A few years ago, Ronnie and I bought an old truck we planned to use for going on various wild-lands excursions. It was a Dodge D-50, tiny and battered. Rust and dents consumed most of the body; the floorboards had holes that let in water from every puddle on the road. But for $500 USD, it was fine for the job we gave it.
We would pack ourselves into the worn-out seats, which I had re-padded with old foam bed-pillows bought cheap from a motel that was refurbishing its supplies, cameras and film packets crammed into every dry corner. The windows were always down, the wind whistling through the cab for two reasons. One, there was no air conditioner in the truck, and in summer it was a sweltering oven; two, something had happened to the interior of the windows that would never let the defogger work.
For a photographic foray into the beautiful Red River Gorge, it was just the thing to have. It got good mileage, and it wasn't something flashy to attract camera thieves or other human pests. The cooler rode in the back, stuffed with ice, sodas, and fruit juice. Another thermal pack held quickie lunch foods and basic picnic gear.
One steamy summer evening, we hopped in it to take some rented movies back to the local shop in town. Just a short run there, and then we wanted to drop over by the river bridge and snap a few shots of some spectacular wildflowers seen there earlier. We didn't take all the cameras, just what we thought would do this little job. So Ronnie, having just got off from work, grabbed a double-pack Reese's Peanut Butter Cup candy (to hold him until supper time developed), which he tossed under the edge of the elbow cushion, in the small space between the main seats. Since it was dry weather, I stashed the well-cushioned camera cases under my feet, in the truck's raddled floorboards.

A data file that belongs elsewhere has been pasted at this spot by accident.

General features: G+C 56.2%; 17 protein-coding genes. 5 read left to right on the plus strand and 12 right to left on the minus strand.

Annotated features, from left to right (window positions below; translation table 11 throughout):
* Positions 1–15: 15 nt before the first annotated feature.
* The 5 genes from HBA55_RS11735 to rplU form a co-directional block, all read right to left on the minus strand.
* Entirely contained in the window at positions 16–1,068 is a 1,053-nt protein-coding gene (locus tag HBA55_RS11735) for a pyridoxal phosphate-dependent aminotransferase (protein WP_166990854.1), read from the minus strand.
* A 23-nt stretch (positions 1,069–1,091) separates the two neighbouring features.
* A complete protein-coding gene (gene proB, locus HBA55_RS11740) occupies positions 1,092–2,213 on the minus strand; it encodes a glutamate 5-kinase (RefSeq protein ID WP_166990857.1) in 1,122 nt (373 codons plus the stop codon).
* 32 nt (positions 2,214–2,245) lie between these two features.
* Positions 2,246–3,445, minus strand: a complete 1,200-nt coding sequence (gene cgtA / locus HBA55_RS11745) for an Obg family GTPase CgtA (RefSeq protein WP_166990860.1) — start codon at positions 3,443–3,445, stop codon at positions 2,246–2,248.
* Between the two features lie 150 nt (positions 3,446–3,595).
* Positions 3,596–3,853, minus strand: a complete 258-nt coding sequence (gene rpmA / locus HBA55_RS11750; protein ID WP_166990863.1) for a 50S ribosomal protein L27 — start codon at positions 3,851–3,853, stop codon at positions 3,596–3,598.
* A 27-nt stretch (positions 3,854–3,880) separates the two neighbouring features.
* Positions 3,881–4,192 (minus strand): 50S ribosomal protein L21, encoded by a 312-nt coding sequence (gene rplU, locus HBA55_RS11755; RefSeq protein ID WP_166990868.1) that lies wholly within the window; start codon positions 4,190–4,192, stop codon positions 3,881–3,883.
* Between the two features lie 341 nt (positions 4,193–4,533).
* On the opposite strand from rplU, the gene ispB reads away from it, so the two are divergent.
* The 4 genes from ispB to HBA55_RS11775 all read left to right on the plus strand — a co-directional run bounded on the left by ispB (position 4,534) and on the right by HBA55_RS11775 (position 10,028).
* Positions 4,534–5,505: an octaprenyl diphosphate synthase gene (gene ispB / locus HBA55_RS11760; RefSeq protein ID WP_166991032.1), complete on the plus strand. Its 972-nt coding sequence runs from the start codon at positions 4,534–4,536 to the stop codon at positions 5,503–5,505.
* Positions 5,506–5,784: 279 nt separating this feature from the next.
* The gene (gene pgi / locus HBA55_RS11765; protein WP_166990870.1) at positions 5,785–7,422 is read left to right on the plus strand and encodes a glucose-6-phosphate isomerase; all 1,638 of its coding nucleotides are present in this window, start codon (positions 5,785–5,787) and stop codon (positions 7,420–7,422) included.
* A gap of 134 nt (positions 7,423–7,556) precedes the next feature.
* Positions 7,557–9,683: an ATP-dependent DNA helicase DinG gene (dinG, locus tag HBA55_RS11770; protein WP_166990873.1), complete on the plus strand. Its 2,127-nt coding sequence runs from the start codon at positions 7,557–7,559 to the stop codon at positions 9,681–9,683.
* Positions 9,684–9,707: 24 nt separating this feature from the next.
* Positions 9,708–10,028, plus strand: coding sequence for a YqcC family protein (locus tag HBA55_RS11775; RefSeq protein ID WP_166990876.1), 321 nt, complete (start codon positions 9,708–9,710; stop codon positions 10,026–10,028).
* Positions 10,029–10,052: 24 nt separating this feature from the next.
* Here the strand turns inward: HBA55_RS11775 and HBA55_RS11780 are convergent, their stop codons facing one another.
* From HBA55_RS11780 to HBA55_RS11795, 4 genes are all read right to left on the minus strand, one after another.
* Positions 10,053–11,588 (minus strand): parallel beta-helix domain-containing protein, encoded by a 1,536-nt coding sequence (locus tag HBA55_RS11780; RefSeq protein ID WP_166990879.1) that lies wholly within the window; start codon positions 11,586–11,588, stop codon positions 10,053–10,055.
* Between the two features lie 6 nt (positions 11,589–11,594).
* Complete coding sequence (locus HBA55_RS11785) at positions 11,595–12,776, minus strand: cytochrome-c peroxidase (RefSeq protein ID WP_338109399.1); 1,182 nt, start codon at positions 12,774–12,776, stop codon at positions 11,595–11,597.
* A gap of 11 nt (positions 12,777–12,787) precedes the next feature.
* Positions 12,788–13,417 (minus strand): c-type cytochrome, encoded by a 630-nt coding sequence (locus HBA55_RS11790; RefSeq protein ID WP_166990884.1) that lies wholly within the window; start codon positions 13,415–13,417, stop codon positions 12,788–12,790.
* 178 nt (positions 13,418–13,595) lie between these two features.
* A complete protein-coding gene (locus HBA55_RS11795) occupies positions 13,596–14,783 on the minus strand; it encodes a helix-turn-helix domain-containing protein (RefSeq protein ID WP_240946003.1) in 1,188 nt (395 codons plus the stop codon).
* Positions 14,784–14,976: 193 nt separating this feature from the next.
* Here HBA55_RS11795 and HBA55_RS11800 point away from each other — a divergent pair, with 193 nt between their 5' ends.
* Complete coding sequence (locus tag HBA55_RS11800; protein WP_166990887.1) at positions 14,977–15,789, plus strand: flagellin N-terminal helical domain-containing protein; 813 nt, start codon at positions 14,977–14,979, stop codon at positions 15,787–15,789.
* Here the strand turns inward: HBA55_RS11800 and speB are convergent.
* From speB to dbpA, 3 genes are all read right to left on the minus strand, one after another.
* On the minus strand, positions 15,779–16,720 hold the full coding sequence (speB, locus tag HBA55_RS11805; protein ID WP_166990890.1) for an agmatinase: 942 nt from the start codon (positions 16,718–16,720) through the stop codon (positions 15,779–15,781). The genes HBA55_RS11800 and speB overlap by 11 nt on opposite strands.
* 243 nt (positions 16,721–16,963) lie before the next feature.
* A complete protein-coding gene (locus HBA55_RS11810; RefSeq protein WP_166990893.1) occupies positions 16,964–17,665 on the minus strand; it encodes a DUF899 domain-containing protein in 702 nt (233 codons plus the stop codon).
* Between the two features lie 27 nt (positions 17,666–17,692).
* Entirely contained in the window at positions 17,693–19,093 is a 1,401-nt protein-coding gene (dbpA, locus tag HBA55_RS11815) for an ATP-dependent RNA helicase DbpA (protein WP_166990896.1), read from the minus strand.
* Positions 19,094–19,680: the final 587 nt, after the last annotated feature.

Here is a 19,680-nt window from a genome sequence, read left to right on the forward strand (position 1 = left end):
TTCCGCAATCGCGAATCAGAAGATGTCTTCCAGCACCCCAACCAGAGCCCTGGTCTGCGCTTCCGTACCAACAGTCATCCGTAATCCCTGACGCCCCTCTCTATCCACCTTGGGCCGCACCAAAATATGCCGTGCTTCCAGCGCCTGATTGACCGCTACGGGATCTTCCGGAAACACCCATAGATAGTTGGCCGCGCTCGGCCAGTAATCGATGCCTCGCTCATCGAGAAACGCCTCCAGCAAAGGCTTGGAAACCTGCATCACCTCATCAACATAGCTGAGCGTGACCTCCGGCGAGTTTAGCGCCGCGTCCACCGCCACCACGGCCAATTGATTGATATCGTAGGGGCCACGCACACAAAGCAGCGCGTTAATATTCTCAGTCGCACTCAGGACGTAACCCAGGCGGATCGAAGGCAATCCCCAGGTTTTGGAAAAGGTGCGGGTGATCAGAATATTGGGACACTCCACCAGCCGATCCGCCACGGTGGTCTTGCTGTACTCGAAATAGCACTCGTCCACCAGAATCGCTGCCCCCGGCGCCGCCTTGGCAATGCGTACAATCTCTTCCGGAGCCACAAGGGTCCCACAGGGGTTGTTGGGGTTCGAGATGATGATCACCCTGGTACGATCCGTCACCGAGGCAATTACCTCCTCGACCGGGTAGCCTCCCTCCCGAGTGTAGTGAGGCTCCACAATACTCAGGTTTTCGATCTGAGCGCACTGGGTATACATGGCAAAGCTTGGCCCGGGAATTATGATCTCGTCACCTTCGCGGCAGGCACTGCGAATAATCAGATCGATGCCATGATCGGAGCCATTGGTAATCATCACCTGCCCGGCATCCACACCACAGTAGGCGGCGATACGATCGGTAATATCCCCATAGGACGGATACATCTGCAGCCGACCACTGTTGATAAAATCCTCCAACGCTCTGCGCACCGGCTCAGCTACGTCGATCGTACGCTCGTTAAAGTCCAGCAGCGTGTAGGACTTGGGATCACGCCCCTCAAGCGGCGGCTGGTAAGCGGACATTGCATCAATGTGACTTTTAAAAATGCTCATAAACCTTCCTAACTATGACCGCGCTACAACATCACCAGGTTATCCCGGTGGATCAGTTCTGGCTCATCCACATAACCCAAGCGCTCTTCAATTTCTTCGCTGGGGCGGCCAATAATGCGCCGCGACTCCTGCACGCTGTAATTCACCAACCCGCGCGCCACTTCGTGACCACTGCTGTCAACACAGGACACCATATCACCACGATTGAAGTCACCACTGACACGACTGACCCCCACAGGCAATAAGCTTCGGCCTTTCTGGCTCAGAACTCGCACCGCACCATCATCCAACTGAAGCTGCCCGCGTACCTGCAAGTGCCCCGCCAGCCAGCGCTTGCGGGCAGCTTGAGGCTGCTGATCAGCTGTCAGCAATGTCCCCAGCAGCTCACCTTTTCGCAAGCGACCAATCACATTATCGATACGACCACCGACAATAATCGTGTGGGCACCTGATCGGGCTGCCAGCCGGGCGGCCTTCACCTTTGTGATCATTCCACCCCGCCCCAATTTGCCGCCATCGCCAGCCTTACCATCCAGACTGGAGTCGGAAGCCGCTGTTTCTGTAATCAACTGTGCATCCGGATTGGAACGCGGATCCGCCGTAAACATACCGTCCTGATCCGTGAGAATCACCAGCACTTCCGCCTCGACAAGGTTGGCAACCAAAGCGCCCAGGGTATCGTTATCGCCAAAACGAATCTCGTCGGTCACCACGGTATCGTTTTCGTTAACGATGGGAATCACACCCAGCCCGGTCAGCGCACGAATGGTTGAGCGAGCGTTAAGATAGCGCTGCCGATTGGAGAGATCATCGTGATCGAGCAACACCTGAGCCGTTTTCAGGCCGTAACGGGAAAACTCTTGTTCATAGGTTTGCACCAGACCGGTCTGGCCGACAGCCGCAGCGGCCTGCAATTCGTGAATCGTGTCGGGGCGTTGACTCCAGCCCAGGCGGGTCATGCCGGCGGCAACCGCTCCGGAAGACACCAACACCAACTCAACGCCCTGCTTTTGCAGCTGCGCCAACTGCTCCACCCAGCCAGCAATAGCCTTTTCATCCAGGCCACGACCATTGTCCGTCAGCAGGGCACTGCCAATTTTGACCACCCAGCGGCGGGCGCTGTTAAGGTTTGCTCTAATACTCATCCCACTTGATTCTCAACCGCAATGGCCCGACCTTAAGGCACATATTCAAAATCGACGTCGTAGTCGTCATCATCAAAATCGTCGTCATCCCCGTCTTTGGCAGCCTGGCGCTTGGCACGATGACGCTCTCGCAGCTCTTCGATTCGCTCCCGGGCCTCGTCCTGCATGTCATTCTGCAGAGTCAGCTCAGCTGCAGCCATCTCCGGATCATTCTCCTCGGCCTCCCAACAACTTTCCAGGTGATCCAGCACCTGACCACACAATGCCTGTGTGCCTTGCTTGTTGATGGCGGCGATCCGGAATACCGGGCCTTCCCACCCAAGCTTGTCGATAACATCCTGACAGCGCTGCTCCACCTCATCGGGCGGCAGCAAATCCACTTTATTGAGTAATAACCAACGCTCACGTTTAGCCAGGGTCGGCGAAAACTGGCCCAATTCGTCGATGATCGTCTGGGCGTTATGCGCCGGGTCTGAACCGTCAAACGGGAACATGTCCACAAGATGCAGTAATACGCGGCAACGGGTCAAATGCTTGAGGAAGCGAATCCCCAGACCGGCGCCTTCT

Away we went. As we dropped over our steep driveway, Ronnie turned on the vent fan to help circulate some air. A ticker-tape barrage of mouse-gnawed paper restaurant napkins snowed the interior of the truck as soon as the fan kicked on. We fanned and swatted at the stuff.
"Damn mice," Ronnie swore. The truck was a virtual rodent's paradise, full of holes to get in, and dry compared to a fallen log somewhere in the woods nearby. I laughed. Who cares, I thought, a mouse has to live too.
Within a few minutes, the three-mile jaunt to town was complete, and we pulled up at the door of the video rental store. Ronnie grabbed the movies, popped open his door, and set one foot on the parking lot pavement. That's as far as he got before he was run over by a determined field mouse, the comparatively heavy Reese's Peanut Butter cup double-pack in its teeth.
We yelped at the same time, then sat there in amazement, jaws agape, watching the mouse scuttle stubbornly across the virtual desert of the blacktop. It crossed the parking area, the street, and then another parking area of about the same size. The orange paper packet was never once let go of by that little rascal. Package and the rodent were both about the same size.
I've always liked chocolate. I don't eat it often, but I do like it, especially the dark kind. But I don't think I'd have wanted to fight that particular mouse for its loot. I swear, I do believe that the kamikaze, creature would have fought for it tooth and nail. It was definitely maddened and out for chocolate that night!